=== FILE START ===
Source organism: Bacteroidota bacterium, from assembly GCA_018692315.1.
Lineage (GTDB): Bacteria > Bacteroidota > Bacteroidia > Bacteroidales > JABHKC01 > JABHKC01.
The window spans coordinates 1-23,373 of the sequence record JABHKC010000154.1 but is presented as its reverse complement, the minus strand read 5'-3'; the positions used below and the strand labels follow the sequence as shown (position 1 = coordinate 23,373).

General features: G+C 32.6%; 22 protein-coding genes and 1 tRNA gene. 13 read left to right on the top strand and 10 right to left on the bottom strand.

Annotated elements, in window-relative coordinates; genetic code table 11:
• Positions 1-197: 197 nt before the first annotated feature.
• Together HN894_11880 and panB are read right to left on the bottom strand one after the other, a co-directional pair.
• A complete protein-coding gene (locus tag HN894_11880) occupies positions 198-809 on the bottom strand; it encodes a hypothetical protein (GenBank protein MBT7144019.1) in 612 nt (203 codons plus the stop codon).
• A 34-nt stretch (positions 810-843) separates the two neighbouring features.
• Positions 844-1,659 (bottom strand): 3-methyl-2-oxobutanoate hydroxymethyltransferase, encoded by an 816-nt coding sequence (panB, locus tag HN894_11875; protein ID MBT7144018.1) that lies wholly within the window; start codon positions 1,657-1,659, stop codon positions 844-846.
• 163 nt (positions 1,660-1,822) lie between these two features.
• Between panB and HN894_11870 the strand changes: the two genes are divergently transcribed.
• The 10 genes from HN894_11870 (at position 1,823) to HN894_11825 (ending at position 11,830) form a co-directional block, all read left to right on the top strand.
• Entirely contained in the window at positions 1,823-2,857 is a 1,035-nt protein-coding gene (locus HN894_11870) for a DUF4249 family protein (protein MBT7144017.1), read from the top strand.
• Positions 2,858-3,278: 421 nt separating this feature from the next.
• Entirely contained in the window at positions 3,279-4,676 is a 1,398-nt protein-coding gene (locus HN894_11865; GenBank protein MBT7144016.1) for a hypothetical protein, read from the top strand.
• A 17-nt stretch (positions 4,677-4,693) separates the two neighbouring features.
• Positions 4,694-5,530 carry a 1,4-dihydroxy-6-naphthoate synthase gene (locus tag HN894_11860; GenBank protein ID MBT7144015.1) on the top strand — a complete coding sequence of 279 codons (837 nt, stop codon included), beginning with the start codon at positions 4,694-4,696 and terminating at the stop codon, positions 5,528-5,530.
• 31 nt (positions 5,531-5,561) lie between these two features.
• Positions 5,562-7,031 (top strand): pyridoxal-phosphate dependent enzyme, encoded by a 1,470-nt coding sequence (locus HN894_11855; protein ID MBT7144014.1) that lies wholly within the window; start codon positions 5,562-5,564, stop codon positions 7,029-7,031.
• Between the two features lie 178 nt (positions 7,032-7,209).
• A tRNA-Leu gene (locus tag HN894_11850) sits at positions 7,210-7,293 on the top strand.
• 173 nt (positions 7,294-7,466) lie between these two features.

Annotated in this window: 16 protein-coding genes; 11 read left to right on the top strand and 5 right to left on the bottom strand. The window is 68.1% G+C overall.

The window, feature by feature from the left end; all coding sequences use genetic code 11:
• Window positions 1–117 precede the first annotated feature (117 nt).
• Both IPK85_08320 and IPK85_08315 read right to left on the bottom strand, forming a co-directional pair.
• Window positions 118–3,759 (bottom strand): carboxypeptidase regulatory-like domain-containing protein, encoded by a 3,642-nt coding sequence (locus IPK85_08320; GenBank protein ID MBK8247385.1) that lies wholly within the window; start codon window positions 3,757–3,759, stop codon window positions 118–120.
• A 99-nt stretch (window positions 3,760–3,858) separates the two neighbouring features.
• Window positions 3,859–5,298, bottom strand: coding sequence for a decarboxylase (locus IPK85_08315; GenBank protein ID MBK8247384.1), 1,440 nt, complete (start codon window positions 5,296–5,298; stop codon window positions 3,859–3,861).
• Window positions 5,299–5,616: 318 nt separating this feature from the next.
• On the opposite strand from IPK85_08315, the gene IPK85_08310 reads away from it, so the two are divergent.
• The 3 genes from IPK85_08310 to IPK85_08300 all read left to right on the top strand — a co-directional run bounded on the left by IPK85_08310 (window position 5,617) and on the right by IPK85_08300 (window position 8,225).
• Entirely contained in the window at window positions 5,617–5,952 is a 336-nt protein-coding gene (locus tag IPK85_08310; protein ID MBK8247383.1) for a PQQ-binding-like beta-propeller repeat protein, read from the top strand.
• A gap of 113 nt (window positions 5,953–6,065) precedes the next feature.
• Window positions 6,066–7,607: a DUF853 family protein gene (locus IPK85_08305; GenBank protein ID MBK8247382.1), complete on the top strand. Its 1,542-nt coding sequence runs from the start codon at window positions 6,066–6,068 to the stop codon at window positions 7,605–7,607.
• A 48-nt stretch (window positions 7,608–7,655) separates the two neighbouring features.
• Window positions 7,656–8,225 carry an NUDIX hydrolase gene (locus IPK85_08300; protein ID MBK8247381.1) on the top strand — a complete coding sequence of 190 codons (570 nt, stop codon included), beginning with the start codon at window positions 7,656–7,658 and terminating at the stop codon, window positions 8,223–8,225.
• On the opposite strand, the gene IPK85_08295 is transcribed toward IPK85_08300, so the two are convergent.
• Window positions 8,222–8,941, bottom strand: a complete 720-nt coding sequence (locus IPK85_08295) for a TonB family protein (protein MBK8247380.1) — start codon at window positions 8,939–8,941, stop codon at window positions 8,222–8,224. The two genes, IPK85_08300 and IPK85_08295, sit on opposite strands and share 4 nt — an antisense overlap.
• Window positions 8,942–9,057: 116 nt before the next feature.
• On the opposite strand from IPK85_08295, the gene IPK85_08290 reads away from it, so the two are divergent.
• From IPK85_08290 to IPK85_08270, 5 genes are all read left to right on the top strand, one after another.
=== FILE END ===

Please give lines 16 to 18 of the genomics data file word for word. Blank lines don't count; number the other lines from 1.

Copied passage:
• Entirely contained in the window at positions 3,279-4,676 is a 1,398-nt protein-coding gene (locus HN894_11865; GenBank protein MBT7144016.1) for a hypothetical protein, read from the top strand.
• A 17-nt stretch (positions 4,677-4,693) separates the two neighbouring features.
• Positions 4,694-5,530 carry a 1,4-dihydroxy-6-naphthoate synthase gene (locus tag HN894_11860; GenBank protein ID MBT7144015.1) on the top strand — a complete coding sequence of 279 codons (837 nt, stop codon included), beginning with the start codon at positions 4,694-4,696 and terminating at the stop codon, positions 5,528-5,530.